By the time one has made their way round The Upper Level and The Lower Level/Labyrinth, you begin to unpick the dilemma that is being communicated more clearly. The comparison of this exhibition and what is happening in wider society, begins to play out, with the primary question being, should the scientist prevent these two cells from interacting? On the one side it could benefit the existing cell/culture or on the other it could damage it. The discourse around this issue plays out more directly in the screening room, a film that portrays scientists and official representatives, discussing such matters. There is no conclusion made and the dilemma remains open and that is the point. In this exhibition, it would be very easy to change the word cell, with migrant, and you have a discussion that is globally pressing. The topic of migration and borders has been at the fore in the UK media and politics since the commencement of the EU Referendum. What have I learnt as a person and what have we learnt as a country? With migrants still fleeing on boats, most recently seen off the coast of Spain on 30th May 2017, and the Calais Refugee Camp, still a very real situation, are just a few reminders on my doorstep. The much wider global issue of migrants fleeing war torn countries, is a situation so hard to fathom, that videos and images from these places, seems difficult to comprehend.


Laboratory of Dilemmas deals with a global socio-political issue, albeit in slightly complex and at times convoluted way, it certainly provokes thought. Though going back to Creative Times talk Art in Precarious Times, where Nato Thompson considers art as a tool to reveal, The Tunisian Pavilion merges this tool simultaneously with live action.

The Tunisian Pavilion presents The Absence of Paths. It was in the Arsenale where I encountered my first kiosk. Beside the kiosk sits two live monitors, presenting the increasing numbers of freesas being issued and names of contributors.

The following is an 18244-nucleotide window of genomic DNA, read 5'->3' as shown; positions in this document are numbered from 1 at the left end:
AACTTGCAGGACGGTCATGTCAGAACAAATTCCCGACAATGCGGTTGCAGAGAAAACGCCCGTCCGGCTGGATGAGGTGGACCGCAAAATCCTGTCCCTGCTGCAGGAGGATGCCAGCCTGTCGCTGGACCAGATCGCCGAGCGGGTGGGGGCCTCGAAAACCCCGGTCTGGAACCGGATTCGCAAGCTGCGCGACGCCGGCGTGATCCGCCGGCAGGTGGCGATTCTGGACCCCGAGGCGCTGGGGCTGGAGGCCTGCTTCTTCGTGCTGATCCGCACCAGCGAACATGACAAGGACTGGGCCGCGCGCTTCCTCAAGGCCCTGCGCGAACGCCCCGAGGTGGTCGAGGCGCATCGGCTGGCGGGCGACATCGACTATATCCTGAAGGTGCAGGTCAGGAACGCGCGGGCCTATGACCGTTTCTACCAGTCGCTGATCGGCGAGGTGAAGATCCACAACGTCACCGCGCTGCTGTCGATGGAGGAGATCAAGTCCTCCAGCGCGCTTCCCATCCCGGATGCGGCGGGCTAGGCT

The freesa signifies a document that represents an idyllic world, where “human beings may flow freely from one nation to the next”. The application form to claim your freesa at the kiosk, is very simple and upon passing over your fingerprint, you are given a blue travel document. As the kiosk attendee passed the document to me, she said “ You are officially part of the world, what you do with this document is your own decision”. When holding the freesa its accuracy to a real travel document, such as my British passport seemed uncanny and that is because these documents have been made, by a company that produces official travel documents, for many European countries therefore using the same paper, same ink, same font etc. The curator of the Tunisian pavilion Lina Lazaar, states the aim of freesas project, was to “highlight the absurdity of a global system where we are defined by the legal documents we have or don’t have”. Though I feel this piece does more than that. This project has migration and the re-evaluation of our collective humanity at its heart and while doing so offering a symbol of utopia. With the rise of the right being met, with some resistance in Europe, whether it be Le Penn or Welders not being elected. The discourse around open or closed borders, will continue to evolve with Trump and Brexit still at play.


In October 2016 Morgan Quiantance released the article, Rules of Engagement via Art Monthly where he considered ‘why there is not more politically engaged art in these turbulent times’. Though the text referenced predominantly the UK with the credit crunch, austerity and Brexit Britain, I feel similar notions could be said globally. What might be the rules for future political engagement in art, especially in relation to the global reach of a festival like the Venice Biennale? Does it have a responsibility to do so and if so in what form?

The three works I have explored, could be considered a success in their political and social rigour. I can’t help but think of the long term, what will the legacy be of say The Absence of Paths? Will it solely be an Instagram account online? How many people will do anything with their Blue Freesa, or will it end up on a shelf at home, which may inevitably one day end up in the bin. I do not intend to be intentionally pessimistic as I do hope these projects will provoke enough meaning that it may change someone’s outlook on the world or re consider there own actions. The beauty is we will never know, but if a work of art changes one person’s life or their direction perhaps that’s enough.